BEIJING: Huawei, ZTE and Hermès are among the most innovative brand owners currently active in China, a report has argued.

Business title Fast Company compiled a list of the organisations exerting a demonstrably disruptive impact, typically displaying a "nondogmatic" approach and challenging category conventions.

Leading the charts was Dawning Information Industry, the supercomputer manufacturer, which has created the third-fastest such machine in the world, the Nebulae, and is developing a high-speed chip, called Loongson.

Data released in 2010 by the China Semiconductor Industry Association revealed that Dawning held a 34% share of the Chinese supercomputer segment, surpassing IBM's 28% and HP's 19%.

"Our domestic market has gradually accepted our homemade brands of high performance computers," Nie Hua, vice president of Dawning, said.

"Also, our high performance computers now have a competitive edge over the internationally renowned brands."

Huawei took second in Fast Company's poll, credited for working with 45 of the globe's top telecoms firms, and taking 19% of mobile infrastructure revenue in 2010, behind only Ericsson's 35% and Nokia Siemens' 23%, per SG Securities.

In an effort to enhance its position, Huawei is targeting corporate clients, an arena featuring Cisco, HP and Avaya.

"Our extensive product portfolio, strong research and development capabilities and engineering resources give us a competitive edge to meet the needs of enterprise customers," said William Xu, president of Huawei's new enterprise division.

Changchun Dacheng Industrial Group, a corn refiner now seeking to deliver constituents for cosmetics, plastics and household cleaning goods, claimed third.

ZTE followed in fourth, lauded for a "whiz-bang" mobile portfolio, incorporating handsets, advanced wireless modems an innovative 3G "skin" to be used on Apple's iPad.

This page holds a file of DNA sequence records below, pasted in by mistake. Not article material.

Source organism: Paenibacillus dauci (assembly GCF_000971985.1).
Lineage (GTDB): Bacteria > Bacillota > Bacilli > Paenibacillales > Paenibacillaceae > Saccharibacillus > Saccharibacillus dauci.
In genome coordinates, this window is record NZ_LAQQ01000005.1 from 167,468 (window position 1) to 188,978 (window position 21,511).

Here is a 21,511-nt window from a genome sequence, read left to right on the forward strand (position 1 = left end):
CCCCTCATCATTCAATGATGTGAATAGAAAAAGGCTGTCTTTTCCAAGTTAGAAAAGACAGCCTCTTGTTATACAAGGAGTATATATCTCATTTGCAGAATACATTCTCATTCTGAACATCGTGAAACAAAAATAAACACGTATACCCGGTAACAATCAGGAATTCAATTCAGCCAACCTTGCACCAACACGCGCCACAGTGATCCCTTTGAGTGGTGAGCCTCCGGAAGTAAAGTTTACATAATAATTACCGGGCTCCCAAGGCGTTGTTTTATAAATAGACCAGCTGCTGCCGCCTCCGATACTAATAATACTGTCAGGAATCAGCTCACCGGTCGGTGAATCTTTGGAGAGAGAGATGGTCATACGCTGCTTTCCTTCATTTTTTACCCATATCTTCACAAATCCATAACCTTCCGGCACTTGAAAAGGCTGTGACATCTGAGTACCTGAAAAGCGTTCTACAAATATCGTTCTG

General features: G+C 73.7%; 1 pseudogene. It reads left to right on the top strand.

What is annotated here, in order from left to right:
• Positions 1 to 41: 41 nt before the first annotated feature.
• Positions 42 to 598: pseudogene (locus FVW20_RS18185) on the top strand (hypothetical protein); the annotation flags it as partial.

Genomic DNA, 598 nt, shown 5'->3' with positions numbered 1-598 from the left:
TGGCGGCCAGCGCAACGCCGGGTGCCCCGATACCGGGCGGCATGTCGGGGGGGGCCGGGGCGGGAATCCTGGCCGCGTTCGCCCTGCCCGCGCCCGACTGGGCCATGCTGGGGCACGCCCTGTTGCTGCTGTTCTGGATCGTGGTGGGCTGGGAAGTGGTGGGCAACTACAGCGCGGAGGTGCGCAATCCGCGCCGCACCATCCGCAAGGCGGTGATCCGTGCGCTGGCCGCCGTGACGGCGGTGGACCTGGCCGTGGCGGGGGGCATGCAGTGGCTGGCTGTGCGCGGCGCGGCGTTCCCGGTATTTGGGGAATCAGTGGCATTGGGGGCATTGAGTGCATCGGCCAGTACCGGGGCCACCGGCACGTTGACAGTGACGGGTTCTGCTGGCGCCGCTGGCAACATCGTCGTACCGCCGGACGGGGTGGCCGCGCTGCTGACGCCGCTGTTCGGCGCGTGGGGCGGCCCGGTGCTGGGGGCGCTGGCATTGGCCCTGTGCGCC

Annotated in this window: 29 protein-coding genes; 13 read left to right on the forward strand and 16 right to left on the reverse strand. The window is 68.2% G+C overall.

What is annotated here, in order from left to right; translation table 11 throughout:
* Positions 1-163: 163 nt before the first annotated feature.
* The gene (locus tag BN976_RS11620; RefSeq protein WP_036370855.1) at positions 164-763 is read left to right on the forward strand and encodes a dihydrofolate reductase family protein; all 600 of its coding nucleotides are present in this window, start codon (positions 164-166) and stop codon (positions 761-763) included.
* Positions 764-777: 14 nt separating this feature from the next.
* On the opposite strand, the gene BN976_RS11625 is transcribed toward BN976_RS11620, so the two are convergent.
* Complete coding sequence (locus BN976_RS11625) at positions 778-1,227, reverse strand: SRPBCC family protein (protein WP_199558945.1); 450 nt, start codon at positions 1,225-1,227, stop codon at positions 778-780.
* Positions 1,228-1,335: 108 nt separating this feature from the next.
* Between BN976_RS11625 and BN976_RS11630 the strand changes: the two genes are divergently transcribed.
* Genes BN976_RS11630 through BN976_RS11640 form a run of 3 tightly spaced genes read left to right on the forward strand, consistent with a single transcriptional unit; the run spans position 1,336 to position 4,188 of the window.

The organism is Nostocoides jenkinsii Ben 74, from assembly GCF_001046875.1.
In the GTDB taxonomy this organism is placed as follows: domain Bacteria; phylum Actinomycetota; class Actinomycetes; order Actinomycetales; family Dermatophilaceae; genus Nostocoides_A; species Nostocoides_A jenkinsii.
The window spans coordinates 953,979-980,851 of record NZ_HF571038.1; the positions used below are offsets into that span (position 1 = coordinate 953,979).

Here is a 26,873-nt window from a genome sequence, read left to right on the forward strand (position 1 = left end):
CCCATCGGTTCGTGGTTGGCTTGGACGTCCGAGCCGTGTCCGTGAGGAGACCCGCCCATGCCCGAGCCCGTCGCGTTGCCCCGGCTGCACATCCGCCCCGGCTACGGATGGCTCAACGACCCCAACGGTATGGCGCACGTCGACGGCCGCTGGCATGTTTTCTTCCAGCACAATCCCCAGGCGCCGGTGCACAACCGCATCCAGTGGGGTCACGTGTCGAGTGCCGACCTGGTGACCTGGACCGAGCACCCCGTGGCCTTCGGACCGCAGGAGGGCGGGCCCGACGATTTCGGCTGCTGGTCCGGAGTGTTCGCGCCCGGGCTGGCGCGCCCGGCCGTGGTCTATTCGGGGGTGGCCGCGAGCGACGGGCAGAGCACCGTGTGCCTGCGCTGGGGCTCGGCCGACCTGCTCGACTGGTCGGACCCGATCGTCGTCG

Going forward, ZTE intends to sell more branded phones in China, America and Europe.

"We have a relatively open policy. We can use other brands or go dual-branded between ZTE and an operator. Overseas we hope to build ZTE's brand," said Wei Zaisheng, its chief financial officer.

"In the US, we already have cooperation with the four big carriers on independently ZTE-branded terminals, mobile phones."

CSR, bidding for a Californian rail project alongside General Electric, occupied fifth, ahead of digital giant Tencent, present in areas like gaming and microblogging, and which has recently formed a tie-up with Groupon.

Tencent has also established a Collaboration Fund, backed by 5bn yuan, to support pioneering start-ups.

"As internet applications continue to diversify, we believe open platform and collaboration will be the keys to our long-term success," said Ma Huateng, chairman/ceo of Tencent.

"We will make significant investments in a number of new strategic platforms including microblog[s], e-commerce, search, and online security."

"Through our open platform strategy and our investments in platforms, we aim to help build a healthier ecosystem for the industry, offering higher values to our users and our partners."

WuXi PharmaTech, the healthcare specialist, took seventh place, beating BYD, which manufactures mobile phone batteries and solar panels, with plans to launch a hybrid car in the US and Europe.

MAD Architects, run by Ma Yangsong, was praised for winning international acclaim, while French luxury group Hermès closed out the top ten, having introduced a bespoke range, Shang Xia, in China.

"China is now one of the three biggest luxury markets in the world," said Leo Lui, president of Hermès China.

"Four years ago, I could have predicted this, but I certainly couldn't have seven-to-ten years ago."

Data sourced from Fast Company, China Daily, Wall Street Journal, Financial Times, China International Business; additional content by Warc staff